Couldn’t resist excerpting some of this:
Commitment: Why do you think so many women are having a hard time finding that right guy? Is it our culture? A generational problem?
Amy: I think there are a lot of women (like me), who would prefer being alone to being with the wrong guy, who feel so much lonelier with the wrong person than they ever do alone (that is definitely the case with me). I have a lot of friends who aren’t like that. And that’s fine. They’d much rather be with someone – anyone – than alone. I have a dear friend who I just adore, who’s married, who blurted out one night at dinner, ‘everyone wants to know why you won’t make the same compromises we’ve made!” I explained I’ve made different compromises, which I think is sometimes tricky for people to hear.
Staying single can mean a lot of explaining, as people ask, “Maybe you’re too picky!” and “come on, tell me. What’s wrong with you?” They feel really comfortable asking these things, but you could never say (or at least I wouldn’t), “hey, how about the marriage you always complain about?” This is something I thought a lot about as I was writing the chapter, “Queen of the Court,” about the many misunderstandings single and married women have about each other, how they tend to idealize each other’s lives. I think the difference with this generation is women saying, “I want a relationship, but not at any price. And that’s OKAY.”
Commitment: The break-up of your boyfriend Josh after your mother’s death was naturally very painful. I could almost feel your pain when you wrote about running into him at a restaurant with his new wife just a week after he was married.
How did you have the guts to go downstairs and congratulate your mutual friend on his engagement, when you knew that would involve seeing Josh at this engagement party with his new bride? Any advice for women out there who may face running into that dreaded ex-boyfriend at some point?
Amy: You’re so sweet to call it “guts.” I think it was “nuts.” I know I’ve felt like I should be dressed by Rachel Zoe and have my hair and make-up done by Sarah Jessica Parker’s team, just in case I run into any exes.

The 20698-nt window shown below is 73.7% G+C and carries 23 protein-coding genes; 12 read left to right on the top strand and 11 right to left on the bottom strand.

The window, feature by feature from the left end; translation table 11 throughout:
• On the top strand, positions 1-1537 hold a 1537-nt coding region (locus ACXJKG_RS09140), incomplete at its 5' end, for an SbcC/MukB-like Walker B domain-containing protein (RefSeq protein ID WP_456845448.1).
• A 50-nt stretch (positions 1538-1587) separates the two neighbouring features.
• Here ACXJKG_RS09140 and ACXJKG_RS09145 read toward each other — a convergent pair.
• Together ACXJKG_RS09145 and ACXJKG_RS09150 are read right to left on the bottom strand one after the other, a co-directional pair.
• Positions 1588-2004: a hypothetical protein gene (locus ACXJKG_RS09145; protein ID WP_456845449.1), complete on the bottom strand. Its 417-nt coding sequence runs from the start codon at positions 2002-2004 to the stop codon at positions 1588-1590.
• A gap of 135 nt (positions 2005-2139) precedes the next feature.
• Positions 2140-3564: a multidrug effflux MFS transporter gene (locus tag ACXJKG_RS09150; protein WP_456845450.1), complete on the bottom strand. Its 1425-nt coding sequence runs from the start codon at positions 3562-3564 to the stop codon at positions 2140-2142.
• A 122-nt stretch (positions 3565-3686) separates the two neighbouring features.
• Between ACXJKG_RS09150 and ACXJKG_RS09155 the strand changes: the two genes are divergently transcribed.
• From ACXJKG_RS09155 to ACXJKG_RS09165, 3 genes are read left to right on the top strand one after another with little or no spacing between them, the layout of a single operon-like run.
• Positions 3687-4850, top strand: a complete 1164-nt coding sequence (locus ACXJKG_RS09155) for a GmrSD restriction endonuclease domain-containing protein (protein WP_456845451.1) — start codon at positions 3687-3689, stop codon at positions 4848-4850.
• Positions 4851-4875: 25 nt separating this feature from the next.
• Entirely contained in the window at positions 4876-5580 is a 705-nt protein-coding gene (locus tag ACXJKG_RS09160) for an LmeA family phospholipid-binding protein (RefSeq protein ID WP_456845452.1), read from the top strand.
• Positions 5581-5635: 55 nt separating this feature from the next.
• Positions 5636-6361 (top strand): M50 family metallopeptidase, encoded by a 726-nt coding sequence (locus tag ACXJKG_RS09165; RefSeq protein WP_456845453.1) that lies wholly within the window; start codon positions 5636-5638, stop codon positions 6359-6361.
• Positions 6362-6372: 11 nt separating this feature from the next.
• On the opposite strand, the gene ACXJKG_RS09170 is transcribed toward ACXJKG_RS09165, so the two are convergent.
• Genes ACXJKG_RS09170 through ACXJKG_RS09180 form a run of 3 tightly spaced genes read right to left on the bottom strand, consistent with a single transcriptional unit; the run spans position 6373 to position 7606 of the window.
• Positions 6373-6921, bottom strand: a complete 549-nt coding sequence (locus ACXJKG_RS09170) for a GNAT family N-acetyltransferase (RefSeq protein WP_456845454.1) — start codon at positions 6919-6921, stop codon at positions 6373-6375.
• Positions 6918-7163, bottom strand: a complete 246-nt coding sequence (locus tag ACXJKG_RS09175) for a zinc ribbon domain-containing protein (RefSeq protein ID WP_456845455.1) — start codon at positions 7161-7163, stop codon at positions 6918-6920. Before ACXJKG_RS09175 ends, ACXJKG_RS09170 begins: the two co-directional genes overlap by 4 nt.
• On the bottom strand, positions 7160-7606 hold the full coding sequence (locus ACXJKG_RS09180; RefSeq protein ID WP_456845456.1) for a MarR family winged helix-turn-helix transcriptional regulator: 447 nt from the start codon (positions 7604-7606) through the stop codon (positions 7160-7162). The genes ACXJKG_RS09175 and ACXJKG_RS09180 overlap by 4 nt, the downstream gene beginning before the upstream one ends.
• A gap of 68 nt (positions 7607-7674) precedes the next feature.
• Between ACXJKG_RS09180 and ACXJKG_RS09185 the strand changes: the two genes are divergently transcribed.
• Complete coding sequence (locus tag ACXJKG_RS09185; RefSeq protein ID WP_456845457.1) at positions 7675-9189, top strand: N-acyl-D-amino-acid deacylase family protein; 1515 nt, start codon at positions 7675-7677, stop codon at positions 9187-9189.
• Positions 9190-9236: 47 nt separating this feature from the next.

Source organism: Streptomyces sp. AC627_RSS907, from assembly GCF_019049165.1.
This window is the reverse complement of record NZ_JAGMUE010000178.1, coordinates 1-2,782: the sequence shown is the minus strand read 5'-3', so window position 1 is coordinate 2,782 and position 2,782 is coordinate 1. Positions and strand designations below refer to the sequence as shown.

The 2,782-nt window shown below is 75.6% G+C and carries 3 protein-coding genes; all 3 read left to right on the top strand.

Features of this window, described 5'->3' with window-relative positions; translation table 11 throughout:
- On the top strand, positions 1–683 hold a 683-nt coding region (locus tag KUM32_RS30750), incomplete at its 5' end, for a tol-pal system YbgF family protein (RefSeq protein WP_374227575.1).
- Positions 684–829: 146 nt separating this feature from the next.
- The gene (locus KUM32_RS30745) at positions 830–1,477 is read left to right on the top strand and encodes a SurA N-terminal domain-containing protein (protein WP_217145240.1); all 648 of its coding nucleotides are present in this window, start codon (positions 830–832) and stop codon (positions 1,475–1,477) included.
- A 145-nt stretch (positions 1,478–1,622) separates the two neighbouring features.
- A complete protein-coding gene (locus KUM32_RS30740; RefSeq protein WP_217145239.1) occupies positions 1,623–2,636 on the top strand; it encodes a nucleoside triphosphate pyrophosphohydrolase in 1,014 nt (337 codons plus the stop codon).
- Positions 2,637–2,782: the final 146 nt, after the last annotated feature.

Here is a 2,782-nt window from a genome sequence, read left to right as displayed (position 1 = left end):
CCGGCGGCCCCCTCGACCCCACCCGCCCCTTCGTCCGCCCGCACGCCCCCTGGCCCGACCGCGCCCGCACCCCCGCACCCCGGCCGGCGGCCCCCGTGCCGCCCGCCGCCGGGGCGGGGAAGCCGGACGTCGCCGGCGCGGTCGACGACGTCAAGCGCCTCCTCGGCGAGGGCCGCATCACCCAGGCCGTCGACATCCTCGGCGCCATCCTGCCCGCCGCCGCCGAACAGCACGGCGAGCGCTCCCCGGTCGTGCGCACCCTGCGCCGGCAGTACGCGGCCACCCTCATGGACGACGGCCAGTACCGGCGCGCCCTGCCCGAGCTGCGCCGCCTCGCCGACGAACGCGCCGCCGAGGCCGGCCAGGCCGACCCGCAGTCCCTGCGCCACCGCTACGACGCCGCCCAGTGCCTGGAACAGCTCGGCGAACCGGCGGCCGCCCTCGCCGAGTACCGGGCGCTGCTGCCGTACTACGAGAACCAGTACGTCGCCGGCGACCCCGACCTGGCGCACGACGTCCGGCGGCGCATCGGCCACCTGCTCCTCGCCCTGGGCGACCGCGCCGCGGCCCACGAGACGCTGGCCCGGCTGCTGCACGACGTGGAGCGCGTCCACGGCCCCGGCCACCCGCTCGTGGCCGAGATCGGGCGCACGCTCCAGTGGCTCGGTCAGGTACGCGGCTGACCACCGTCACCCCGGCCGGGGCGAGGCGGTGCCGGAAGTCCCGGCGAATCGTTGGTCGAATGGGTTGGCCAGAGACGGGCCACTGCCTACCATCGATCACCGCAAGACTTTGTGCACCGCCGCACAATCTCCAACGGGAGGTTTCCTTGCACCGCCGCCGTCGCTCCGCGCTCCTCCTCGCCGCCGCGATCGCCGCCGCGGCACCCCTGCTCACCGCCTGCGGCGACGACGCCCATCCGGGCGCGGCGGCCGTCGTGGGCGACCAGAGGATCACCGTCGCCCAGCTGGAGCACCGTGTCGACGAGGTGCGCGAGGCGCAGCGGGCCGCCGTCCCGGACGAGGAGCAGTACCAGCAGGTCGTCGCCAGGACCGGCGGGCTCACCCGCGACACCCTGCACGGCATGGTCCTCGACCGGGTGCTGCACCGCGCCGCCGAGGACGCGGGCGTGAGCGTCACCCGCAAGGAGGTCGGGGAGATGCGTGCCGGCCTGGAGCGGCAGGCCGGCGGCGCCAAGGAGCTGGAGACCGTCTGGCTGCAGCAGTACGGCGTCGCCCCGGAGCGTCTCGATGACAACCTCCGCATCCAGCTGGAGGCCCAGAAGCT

But I’ve run into lots of them and been fine because the truth is, if you really believe you’re better off without them (as my mother indoctrinated me), then no matter how you look, you’ll feel victorious.
Commitment: Loneliness. Many of us have experienced deep loneliness after the end of a romantic relationship. What did those bouts of loneliness teach you? What advice do you have for anyone reading this interview who may be trying to cope with the loneliness they feel right now?
Amy: Again, I’m someone who feels so much lonelier with the wrong person. It’s so funny, I was at a writer’s conference with other memoirists – people who had written about being bipolar, being sex addicts, drug addicts who stole, but so many people asked how I could be so open about feeling lonely sometimes, as if there were no more intimate detail a person could share.
There is nothing shameful about feeling lonely – either alone or with other people. It is totally and completely normal. I don’t talk about it much, but as I was finishing my book I had a very dear friend who killed herself. A girl who was easily the most social and well loved of all my friends.
She left a note in which she talked about feeling lonely and I thought, “why didn’t she ever talk about it with me?” and then I realized it was because I’d felt lonely too, and never talked about it with her. So I went back through my entire book and started being really, really honest about that part of my life. So my advice would be to talk about it with someone you trust and to never, ever, ever feel ashamed.